Sunday, November 15, 2009

Our New Breed of Aviator Warriors?

Drones have become an important part of our aerial might, there is no doubt about it. Global Hawks, Predators, Reapers, and more are becomming an integral component of aerial forces, particularly in recon tasking.

Uninhabited Aerial Systems, Unmanned Aerial Systems, Unmanned Aerial vehicles, Uninhabited Combat Aviation Systems .... the names keep changing to make them seem more complex and capable. Notice Uninhabited is replacing Unmanned - PC is even invading the drone world ....

The Obama Administration, Deense Secretary Gates, and some of the Pentagon's brass is infatuated with these radio controlled things. They see them as cheap (with cheap being a relative term!) vehicles that can do jobs without risking pilots (which is a good thing). They see them as the perfect weapon to wage a low intensity war against widely scattered, poorly armed terrorist types. They also see a future expansion of drone operations, to include fighter and bomber missions, and aircraft landing on carriers at sea - I have heard quotes from several officials stating they want to see a completely pilotless aerial force.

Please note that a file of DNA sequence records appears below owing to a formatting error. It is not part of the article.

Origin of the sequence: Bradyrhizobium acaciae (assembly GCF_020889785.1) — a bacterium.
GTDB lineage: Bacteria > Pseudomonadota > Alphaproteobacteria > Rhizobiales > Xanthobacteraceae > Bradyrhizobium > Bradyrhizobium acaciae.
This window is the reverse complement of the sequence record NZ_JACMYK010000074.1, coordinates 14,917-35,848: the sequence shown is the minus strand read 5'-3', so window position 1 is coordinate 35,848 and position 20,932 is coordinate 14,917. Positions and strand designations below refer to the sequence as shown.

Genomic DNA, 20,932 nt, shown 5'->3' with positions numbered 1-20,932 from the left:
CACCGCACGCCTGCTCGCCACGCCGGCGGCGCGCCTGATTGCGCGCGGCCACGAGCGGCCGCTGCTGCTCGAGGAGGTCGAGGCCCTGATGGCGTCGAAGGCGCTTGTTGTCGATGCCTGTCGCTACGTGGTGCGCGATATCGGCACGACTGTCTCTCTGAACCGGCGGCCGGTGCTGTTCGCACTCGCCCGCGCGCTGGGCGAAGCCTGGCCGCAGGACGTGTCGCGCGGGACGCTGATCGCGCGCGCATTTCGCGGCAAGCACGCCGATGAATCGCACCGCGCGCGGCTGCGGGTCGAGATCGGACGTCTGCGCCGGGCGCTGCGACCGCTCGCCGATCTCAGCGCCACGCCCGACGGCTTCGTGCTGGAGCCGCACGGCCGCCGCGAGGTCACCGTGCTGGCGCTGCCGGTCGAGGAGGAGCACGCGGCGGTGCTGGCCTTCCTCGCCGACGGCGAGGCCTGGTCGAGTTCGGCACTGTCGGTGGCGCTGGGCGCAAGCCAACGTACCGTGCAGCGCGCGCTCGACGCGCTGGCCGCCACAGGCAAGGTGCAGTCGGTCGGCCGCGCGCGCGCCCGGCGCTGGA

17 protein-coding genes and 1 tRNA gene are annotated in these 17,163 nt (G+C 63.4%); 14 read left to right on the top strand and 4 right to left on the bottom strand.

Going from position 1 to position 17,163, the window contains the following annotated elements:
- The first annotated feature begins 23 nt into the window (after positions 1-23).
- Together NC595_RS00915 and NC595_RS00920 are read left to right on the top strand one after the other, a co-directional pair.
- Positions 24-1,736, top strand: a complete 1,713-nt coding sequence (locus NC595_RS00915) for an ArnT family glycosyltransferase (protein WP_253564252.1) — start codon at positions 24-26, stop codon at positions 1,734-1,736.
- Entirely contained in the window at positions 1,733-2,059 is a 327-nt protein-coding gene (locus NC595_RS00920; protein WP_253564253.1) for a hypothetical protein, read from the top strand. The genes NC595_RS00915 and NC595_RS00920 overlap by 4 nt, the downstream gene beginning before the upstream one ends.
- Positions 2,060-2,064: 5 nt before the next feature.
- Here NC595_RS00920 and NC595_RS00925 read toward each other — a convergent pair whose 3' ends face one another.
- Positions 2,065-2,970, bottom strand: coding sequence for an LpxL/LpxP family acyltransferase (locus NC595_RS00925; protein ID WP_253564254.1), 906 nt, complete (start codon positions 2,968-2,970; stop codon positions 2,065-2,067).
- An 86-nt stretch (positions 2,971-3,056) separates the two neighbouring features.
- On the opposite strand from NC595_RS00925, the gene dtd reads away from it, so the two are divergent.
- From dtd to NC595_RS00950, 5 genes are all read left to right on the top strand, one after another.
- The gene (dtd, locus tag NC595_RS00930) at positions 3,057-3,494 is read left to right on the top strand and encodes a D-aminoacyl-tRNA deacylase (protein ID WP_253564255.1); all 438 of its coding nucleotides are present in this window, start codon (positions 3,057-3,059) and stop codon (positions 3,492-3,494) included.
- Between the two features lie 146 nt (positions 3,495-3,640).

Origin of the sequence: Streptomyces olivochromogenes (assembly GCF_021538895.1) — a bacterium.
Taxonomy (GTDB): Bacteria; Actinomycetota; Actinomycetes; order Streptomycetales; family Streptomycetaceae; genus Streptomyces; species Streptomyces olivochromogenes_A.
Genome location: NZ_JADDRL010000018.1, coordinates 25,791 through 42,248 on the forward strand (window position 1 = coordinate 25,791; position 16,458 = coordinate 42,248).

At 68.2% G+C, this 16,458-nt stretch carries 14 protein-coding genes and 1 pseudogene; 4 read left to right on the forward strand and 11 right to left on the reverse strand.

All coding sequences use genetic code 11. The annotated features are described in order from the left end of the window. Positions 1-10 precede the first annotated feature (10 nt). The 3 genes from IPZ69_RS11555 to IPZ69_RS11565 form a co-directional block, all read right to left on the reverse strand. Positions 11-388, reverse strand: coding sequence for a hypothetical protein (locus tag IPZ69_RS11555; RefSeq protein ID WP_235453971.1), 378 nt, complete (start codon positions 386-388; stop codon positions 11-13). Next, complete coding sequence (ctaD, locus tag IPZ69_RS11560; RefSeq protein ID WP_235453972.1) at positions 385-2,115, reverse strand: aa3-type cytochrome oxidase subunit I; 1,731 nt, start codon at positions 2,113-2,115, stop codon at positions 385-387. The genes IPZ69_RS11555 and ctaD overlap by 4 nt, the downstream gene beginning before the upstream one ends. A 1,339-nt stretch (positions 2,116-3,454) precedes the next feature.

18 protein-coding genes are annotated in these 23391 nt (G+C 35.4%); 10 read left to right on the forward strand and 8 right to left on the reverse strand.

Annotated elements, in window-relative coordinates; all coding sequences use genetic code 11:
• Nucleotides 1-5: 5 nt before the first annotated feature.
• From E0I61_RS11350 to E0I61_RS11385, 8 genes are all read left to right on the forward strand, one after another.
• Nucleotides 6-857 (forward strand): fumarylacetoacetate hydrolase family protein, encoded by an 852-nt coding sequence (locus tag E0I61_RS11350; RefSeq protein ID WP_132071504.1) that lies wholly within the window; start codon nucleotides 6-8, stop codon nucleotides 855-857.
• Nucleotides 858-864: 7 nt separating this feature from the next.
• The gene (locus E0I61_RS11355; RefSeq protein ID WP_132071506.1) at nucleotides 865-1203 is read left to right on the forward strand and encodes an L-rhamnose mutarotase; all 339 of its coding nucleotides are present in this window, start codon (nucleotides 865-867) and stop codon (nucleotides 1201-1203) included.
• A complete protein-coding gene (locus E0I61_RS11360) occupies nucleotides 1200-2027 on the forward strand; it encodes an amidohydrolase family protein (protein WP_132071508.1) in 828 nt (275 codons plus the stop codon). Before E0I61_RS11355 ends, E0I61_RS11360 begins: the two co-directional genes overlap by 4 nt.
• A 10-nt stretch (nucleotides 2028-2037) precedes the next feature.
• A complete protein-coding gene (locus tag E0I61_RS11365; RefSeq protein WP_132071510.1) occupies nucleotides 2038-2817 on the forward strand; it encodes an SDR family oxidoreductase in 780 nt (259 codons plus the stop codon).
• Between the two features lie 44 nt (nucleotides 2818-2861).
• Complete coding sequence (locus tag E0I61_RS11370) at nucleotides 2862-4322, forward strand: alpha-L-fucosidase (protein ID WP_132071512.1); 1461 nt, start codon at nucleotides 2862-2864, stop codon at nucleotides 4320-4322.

There are mutliple problems with these things. We lose a lot of these things, and they do cost multiple millions of dollars each. Most of them are completely reliant upon radio communications through satellites to ground control stations that may be half a world away. While most of them are under live operator control, the operator only has as much information on the situation as he can get from the vehicle's sensors, and other observors, if any.

A big problem I see is with the pilots who control these things. Currently, they are fully trained aviators who have been 'demoted' to flying a joystick from an armchair. These pilots are pissed off at this. The government has spent upwards of a million dollars for each of these pilots for training. Pilots who spend time in 'the chair' are unlikely to fly a real airplane for the military again - there are simply too many pilots for too few airplanes these days, and it's going to get worse for them.

Pretty soon, the government is going to figure out they don't have to have fully trained pilots for drones, and they will begin training drone operators - not pilots. Very sad.

Cockpit of the future:

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